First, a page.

3 Simple Tips for Taking Better Photos on Your Phone
Ever scroll through your camera roll and wonder how you’re ever going to find the time to wade through all those pictures?
As our phone cameras become more sophisticated and storage capacities increase, so does our ability to take a lot of photos without thinking twice.
The sheer amount of them can be overwhelming. I get it - I’m right there with you.
But what's wrong with taking lots of photos?
Well, nothing really.
But for most of us too much choice in any area of our lives can be overwhelming, and overwhelm can lead to getting stuck.
So too many photos can lead to too many choices and too much digital clutter when it comes to using your photos to create memory-keeping projects.
Better Photos, Fewer Photos
I really believe that a simple approach to memory-keeping begins with taking (or hanging onto) fewer photos.
It might sound counter-intuitive, but the fewer photos you take (or keep), the less overwhelmed you’ll be when you decide to do something with those photos.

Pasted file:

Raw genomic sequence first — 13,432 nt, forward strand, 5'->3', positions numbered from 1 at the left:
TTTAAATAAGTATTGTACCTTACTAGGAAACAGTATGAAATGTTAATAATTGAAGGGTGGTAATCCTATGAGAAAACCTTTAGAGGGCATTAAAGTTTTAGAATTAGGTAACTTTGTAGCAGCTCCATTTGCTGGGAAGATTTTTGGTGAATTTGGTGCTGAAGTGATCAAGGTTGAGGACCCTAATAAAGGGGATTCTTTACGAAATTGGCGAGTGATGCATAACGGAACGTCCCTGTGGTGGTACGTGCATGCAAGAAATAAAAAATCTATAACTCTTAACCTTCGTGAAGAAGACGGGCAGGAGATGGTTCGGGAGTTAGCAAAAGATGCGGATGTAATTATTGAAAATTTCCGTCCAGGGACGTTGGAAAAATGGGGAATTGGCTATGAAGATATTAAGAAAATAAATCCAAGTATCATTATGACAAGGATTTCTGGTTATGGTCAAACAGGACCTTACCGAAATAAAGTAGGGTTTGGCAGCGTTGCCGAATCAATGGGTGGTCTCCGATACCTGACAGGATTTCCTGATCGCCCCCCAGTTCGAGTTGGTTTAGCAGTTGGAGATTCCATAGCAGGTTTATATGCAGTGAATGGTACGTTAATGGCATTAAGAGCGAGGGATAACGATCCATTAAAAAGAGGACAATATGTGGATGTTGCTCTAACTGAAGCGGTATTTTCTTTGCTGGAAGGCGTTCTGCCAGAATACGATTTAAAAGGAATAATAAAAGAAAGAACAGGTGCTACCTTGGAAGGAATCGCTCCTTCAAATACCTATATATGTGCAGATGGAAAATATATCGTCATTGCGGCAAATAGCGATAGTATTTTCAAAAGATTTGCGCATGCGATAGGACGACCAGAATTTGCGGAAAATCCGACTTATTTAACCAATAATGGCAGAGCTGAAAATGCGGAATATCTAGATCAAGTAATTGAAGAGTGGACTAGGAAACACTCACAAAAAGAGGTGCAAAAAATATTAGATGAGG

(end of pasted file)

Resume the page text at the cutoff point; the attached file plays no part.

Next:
Over the years, I've found a few simple things that helped me start taking photos I really loved, and I still do all of these things to this day.
Here are three simple tips for improving the quality of your phone photography so you can capture more photos you love (and hopefully fewer photos in general!).
Tip No. 1: Clean your lens
Have you ever noticed that your phone photos start to seem a little fuzzy over time? Or maybe even a little out of focus?
There’s a good chance your lens is dirty.
Think about it: we stash our phones in back pockets and toss them in our cars and purses.
The face of our phone gets dirty and so does the part on the back that’s not covered by the case: the camera lens.